Associate Professor, University of Pittsburgh Department of Psychology
Affiliated Faculty, University of Pittsburgh Department of Linguistics
Research Scientist, Learning Research & Development Center
The general question that drives my research is how people understand language. I'm interested in characterizing the mental system that allows a reader or listener to read or hear a string of words and form an appropriate mental representation based on those words and a mental representation of the context. My work is informed by formal linguistics as well as cognitive psychology.
Patson, N. D. & Warren, T. (2019). Promoting interest in science through inquiry-based learning in undergraduate linguistics: A case study. In Patrick Farrell (Ed.), Proceedings of the Linguistic Society of America: Vol 4. (pp. 7: 1-8).
Colvin, M., Warren, T., & Dickey, M. W. (2019). Event knowledge and verb knowledge predict sensitivity to different aspects of semantic anomalies in aphasia. In K. Carlson, C. Clifton, Jr., J. Fodor (Eds), Grammatical approaches to language processing (pp. 241-259). Studies in Theoretical Psycholinguistics, vol 48. Springer, Cham.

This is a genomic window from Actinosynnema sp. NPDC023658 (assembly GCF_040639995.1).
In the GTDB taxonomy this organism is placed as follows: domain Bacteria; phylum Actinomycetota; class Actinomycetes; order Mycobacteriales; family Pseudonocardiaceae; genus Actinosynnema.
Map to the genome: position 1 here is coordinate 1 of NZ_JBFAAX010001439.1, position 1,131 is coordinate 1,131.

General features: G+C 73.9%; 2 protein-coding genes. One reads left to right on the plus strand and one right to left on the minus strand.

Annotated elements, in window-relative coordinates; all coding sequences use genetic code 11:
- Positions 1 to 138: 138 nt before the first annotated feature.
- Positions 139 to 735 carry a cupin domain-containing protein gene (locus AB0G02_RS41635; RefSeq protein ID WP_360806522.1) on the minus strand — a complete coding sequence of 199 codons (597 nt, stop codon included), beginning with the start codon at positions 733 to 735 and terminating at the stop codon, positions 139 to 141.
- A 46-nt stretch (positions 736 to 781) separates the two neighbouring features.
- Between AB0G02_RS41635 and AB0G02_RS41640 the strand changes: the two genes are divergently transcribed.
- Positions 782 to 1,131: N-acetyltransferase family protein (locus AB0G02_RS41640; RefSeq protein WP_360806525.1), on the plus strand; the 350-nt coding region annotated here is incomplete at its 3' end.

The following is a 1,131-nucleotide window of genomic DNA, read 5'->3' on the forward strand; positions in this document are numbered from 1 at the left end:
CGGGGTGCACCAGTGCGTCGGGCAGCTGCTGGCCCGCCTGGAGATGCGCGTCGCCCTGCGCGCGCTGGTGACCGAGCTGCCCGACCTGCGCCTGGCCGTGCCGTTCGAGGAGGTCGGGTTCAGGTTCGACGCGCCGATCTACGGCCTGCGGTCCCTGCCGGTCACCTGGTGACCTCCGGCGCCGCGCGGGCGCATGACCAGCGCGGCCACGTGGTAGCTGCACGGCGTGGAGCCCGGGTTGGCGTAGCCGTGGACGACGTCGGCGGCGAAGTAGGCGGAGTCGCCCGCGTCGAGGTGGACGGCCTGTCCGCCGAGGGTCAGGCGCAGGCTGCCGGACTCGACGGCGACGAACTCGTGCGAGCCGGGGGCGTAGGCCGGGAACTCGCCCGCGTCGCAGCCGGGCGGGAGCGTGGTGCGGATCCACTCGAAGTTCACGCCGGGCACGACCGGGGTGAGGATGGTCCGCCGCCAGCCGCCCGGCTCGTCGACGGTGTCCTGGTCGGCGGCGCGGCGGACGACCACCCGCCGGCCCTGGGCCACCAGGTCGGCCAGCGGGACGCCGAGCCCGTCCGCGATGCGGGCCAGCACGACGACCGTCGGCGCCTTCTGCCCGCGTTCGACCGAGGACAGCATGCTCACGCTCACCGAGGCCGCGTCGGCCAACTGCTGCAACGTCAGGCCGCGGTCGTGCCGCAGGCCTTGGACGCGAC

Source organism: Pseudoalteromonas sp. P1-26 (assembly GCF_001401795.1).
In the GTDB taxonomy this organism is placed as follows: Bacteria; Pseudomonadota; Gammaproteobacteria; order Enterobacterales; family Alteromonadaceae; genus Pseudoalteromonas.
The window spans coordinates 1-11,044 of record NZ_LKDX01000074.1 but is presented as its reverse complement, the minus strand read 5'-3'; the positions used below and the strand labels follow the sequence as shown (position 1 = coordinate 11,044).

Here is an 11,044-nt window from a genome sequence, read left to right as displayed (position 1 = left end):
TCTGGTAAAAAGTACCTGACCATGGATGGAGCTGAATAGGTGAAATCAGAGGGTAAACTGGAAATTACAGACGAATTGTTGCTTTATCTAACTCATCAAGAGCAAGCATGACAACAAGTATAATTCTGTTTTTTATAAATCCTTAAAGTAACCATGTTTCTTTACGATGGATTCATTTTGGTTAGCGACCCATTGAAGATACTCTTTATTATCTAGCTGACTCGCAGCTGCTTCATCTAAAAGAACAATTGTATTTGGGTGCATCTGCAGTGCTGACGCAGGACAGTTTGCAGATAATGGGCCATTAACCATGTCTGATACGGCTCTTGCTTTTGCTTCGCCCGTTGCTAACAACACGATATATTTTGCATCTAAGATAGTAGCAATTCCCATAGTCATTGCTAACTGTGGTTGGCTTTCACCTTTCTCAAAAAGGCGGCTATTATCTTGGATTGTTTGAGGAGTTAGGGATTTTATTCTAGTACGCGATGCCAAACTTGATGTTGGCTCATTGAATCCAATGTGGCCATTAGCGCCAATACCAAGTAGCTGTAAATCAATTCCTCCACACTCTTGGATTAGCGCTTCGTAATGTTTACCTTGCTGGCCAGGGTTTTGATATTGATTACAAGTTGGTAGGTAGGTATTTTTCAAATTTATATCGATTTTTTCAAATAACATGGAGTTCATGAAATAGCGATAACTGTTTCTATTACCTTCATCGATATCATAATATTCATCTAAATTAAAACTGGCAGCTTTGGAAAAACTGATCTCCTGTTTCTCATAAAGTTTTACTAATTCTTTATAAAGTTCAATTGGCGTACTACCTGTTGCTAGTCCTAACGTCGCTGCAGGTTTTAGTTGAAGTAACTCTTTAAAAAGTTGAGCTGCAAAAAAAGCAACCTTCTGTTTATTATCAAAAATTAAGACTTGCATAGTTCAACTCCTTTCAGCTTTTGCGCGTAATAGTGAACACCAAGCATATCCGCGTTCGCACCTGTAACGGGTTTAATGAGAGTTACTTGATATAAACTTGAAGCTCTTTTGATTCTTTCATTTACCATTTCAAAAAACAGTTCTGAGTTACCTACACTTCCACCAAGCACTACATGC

Simons, A., & Warren, T. (2018). A closer look at strengthened readings of scalars. Quarterly Journal of Experimental Psychology, 71, 272-279.
Milburn, E., Warren, T., & Walsh Dickey, M. (2018). Idiom comprehension in aphasia: Literal interference and abstract representation. Journal of Neurolinguistics, 47, 16-36.
Warren, T., Dickey, M. W., & Liburd, T. L. (2017). A rational inference approach to group and individual-level sentence comprehension performance in aphasia. Cortex.
Tiv, M., Milburn, E. A., & Warren, T. (2016). The effects of transparency and ambiguity on idiom learning. Proceedings of the 38th annual Conference of the Cognitive Science Society.
Warren, T., Dickey, M.W., & Lei, C. (2016). Structural prediction in aphasia: Evidence from “either”. Journal of Neurolinguistics, 39, 38-48.